Winston Churchill, as Wartime Prime Minister, Presents His Chief Parliamentary Whip With a Signed and Dated Photograph in Reward for Faithful Service

Viscount James Gray Stuart had served Churchill through most of World War II, and the two worked in close harmony

Obtained by us directly from the Stuart descendants, and never before offered for sale

When photographer Walter Stoneman arrived at 10 Downing Street on April 1, 1941, he realized this was a historic occasion. He recorded the exact time he took the Prime Minister’s picture as 3pm. At this moment, Churchill was...

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Winston Churchill, as Wartime Prime Minister, Presents His Chief Parliamentary Whip With a Signed and Dated Photograph in Reward for Faithful Service

Viscount James Gray Stuart had served Churchill through most of World War II, and the two worked in close harmony

Obtained by us directly from the Stuart descendants, and never before offered for sale

When photographer Walter Stoneman arrived at 10 Downing Street on April 1, 1941, he realized this was a historic occasion. He recorded the exact time he took the Prime Minister’s picture as 3pm. At this moment, Churchill was waiting for word on Germany’s fateful invasion of Yugoslavia, information made possible in part by the English decryption of German Enigma messages. The photograph Stoneman took that day captures Churchill’s resolve and the gravity of the moment. It remains, along with Karsh’s portrait (done a full 9 months later), an enduring symbol of Churchill at war. Churchill liked the Stoneman image and gave out copies signed on the mount to notables and others; one copy sat on Stalin’s desk.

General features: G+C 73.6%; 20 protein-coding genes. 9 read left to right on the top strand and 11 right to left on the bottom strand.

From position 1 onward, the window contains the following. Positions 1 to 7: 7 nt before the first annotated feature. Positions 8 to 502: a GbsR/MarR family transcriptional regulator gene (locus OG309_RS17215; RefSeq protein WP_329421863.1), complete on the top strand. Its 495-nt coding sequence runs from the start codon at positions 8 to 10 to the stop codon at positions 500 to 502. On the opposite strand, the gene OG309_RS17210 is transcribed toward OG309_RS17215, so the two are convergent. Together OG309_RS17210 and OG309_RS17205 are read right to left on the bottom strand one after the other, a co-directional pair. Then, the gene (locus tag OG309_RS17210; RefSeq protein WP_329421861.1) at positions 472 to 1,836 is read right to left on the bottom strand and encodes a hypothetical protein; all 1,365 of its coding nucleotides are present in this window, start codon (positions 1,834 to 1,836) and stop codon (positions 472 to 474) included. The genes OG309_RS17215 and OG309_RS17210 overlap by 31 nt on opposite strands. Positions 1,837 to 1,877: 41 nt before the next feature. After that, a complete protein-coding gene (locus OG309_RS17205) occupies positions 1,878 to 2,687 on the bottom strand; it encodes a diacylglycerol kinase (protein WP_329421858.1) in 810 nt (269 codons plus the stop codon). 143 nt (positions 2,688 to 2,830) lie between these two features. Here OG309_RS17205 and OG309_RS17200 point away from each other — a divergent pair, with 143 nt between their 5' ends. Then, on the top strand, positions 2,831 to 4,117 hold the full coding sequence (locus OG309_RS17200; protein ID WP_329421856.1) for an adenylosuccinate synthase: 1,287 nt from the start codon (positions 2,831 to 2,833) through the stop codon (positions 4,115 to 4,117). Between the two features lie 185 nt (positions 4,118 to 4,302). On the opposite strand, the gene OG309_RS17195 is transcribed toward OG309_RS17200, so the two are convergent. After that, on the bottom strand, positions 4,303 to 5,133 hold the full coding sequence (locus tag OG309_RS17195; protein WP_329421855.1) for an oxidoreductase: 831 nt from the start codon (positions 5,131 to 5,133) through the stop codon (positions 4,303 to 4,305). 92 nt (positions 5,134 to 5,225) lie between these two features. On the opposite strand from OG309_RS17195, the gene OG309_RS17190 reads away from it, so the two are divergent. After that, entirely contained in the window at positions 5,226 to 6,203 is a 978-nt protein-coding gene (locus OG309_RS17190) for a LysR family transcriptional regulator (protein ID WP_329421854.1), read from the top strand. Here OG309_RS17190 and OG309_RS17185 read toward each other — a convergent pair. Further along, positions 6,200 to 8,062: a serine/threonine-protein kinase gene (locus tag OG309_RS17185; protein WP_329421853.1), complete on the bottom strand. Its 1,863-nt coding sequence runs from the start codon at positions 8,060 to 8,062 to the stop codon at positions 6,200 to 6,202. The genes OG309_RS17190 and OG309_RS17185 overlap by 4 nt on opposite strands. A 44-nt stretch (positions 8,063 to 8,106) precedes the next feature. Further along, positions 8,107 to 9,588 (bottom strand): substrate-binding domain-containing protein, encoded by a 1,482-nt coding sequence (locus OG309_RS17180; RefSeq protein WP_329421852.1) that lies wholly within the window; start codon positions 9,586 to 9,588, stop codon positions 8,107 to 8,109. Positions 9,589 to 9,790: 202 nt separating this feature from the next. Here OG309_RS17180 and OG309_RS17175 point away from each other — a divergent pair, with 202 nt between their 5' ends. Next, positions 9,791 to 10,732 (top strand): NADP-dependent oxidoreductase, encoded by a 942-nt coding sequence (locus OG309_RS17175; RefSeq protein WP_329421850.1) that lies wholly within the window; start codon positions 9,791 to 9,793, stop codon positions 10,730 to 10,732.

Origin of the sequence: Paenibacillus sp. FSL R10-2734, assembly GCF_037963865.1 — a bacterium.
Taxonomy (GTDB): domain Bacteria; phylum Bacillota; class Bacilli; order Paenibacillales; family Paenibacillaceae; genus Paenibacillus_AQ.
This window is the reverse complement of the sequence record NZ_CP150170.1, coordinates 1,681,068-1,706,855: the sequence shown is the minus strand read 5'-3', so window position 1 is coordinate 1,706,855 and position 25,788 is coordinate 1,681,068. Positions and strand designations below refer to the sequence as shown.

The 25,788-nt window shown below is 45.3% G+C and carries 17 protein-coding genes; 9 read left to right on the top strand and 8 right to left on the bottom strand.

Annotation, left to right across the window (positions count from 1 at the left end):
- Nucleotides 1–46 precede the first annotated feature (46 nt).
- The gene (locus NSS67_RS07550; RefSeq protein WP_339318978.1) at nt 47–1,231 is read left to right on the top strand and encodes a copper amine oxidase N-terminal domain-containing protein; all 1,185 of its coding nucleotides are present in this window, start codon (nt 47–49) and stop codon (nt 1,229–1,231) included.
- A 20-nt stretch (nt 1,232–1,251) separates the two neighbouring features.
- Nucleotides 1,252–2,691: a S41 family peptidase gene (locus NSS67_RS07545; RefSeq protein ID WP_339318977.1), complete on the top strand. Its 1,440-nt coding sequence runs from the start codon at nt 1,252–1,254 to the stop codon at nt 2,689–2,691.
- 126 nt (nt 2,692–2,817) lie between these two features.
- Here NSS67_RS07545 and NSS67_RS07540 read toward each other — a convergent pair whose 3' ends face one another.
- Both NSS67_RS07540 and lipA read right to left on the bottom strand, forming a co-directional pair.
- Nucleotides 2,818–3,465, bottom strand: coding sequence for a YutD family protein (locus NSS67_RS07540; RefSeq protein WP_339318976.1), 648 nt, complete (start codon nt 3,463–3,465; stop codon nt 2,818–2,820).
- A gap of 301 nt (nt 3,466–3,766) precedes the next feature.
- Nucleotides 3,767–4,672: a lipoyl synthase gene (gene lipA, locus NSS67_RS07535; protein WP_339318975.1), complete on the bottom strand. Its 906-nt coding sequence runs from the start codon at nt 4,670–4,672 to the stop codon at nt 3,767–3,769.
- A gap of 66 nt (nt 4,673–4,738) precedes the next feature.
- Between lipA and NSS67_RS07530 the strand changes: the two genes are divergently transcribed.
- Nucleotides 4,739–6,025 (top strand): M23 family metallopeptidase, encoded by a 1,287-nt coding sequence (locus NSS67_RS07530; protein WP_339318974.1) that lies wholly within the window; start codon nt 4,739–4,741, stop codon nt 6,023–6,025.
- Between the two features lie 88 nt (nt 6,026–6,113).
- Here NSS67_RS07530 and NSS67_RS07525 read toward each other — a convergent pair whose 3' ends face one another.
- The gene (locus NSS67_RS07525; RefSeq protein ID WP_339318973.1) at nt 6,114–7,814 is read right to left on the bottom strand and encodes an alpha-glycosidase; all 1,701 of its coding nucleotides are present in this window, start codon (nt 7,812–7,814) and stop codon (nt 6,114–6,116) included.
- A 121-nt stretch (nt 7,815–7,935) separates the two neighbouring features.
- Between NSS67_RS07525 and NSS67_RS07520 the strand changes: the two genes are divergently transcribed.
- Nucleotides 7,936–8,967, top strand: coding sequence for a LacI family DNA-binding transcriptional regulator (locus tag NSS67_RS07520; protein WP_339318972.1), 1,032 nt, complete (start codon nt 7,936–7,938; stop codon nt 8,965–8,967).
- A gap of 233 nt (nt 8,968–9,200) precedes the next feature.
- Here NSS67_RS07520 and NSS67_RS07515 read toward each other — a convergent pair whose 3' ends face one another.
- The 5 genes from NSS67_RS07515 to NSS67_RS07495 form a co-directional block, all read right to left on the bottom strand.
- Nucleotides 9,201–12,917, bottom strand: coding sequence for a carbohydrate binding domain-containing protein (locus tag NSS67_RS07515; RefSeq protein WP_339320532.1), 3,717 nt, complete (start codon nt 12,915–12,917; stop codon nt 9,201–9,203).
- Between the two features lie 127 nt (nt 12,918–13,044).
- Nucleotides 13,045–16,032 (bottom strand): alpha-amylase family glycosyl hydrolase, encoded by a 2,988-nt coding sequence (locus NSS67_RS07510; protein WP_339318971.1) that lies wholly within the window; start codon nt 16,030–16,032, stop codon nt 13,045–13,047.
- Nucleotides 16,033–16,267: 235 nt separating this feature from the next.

James Gray Stuart, 1st Viscount Stuart of Findhorn, was the Chief Whip of Winston Churchill’s Conservative Party in the House of Commons from January 1941-1948. The job of Chief Whip is to insure that members of the party attend key votes, and that they vote as the party leadership desires. As is traditional, the Chief Whip is also appointed as Parliamentary Secretary of the Treasury, which is a Cabinet position, so he served Churchill in that post, as well. During the war years, Lord Stuart’s easy manner and dedication to hard work won Churchill’s respect, and the two men worked in close harmony. In 1947 Stuart wrote a memoir of his experiences entitled “Within the Fringe: An Autobiography.” He later served as Secretary of State for Scotland under Churchill and then Sir Anthony Eden.

We offer a larger than usual example of the Stoneman photograph, a full 7.5 by 9.5 inches, signed and dated 1945 by Churchill on the mount, and presented to Viscount Stuart. We obtained it directly from the Stuart descendants, and it has never before been offered for sale.

Signed photographs of Churchill with wartime dates are increasingly uncommon, but this one seems to have an especially interesting story to tell. Stuart served with Churchill from January 1941 until Churchill lost his reelection bid in July 1945 and left 10 Downing Street. The two men saw each other frequently, yet the photograph Stuart received from Churchill is dated at the end of that wartime service – 1945. There seems only one explanation, and we feel safe in conjecturing that this was a farewell gift Churchill presented to Stuart in his final moments as Prime Minister, in reward for faithful service.

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